There were also political overtones. Those among the establishment who had come from German Jewry sometimes had an aversion to Yiddish as the aural-cultural logo of eastern European Jewry. And to those, like Ben-Amots, from non-European backgrounds altogether — Sephardi, Yemenite, Persian, Babylonian, Syrian, Bukharan, and other Jews from the Arabic world and the Jewish orient — Yiddish and its culture were simply foreign.
"In retrospect", reflected Ben-Amots, "many of us chose simply not to be aware, or to let ourselves become aware, of the proud legacy of Yiddish culture and Yiddish-speaking Jewry during the previous hundred years — the defiance and assertiveness of the Jewish Labor Bund in eastern Europe; the sophisticated Yiddish artistic life that had reigned in many cosmopolitan European cities; the rich body of secular Yiddish literature; or the heritage of Yiddish song". True, there were small, cloistered resident circles of non-Zionist, and even anti-Zionist, Yiddish-speaking extreme orthodoxy in Israel then, including certain deeply pious Hassidic sects. For them Hebrew was exclusively a "holy tongue", not to be profaned by vernacular use — at least not until the messianic era arrived. Moreover, to them, modern Hebrew (as opposed to biblical or liturgical Hebrew) represented the secular parameters of the Haskala, or the Jewish Enlightenment, as well as the Zionist cause and its nonreligious state — the very developments to which they were opposed. But the Hassidic connection to Yiddish had to do with daily communication and religious study, not Yiddish culture. And in any case, Ben-Amots's circles had little or no contact with those self-segregated groups. If anything, the very association of Yiddish with such intensely orthodox religious adherents only seemed to confirm to the majority of young Israelis their youthful misperception of the language as outdated, fossilized, and tied to backwardness.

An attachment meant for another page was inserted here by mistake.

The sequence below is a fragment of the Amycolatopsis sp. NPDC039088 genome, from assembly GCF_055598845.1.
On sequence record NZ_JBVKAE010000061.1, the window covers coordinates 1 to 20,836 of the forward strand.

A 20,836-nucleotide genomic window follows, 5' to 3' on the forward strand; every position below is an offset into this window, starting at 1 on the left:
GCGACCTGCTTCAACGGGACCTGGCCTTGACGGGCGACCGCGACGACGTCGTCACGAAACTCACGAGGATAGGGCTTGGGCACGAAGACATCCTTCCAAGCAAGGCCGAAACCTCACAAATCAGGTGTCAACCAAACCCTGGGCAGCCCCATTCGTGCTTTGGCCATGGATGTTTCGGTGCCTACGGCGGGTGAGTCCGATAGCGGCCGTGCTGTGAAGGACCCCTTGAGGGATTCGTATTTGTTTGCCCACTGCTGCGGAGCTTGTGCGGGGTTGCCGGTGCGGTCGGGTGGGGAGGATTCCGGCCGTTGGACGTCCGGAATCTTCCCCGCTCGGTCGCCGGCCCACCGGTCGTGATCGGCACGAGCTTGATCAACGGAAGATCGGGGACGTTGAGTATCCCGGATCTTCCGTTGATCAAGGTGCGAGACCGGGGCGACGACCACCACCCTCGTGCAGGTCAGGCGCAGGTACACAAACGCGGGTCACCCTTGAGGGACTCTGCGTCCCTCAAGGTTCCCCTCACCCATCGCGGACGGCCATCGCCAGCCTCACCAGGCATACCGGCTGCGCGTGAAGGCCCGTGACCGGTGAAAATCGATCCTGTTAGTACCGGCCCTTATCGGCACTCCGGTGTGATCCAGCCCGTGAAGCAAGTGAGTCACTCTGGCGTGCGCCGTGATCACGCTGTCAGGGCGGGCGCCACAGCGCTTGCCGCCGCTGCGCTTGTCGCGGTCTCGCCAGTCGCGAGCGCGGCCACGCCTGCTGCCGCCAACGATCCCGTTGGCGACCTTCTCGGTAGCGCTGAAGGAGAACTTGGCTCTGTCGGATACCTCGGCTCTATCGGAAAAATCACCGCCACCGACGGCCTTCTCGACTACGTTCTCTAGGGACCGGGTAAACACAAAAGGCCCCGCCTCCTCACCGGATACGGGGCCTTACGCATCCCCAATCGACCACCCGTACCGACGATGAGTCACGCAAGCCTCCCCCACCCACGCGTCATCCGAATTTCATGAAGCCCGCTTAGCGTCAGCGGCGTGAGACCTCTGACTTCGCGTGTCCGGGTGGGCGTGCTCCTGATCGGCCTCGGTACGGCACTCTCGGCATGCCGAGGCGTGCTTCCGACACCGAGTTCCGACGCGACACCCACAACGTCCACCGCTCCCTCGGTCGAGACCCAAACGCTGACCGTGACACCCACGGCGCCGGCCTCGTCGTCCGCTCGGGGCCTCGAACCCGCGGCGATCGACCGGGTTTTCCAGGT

Ben-Amots later reflected that — apart from those very pious religious circles — it seemed to these young Israelis that, even if some of the older generation of eastern European immigrants did speak Yiddish, they must have done so exclusively in private. For them, as for all who were committed to the Zionist ideal of resettling and rebuilding the ancient homeland, the new language — the symbol of long-sought nationhood — was modern Hebrew, and Hebrew was inextricable from the Zionist ideology of national rebirth.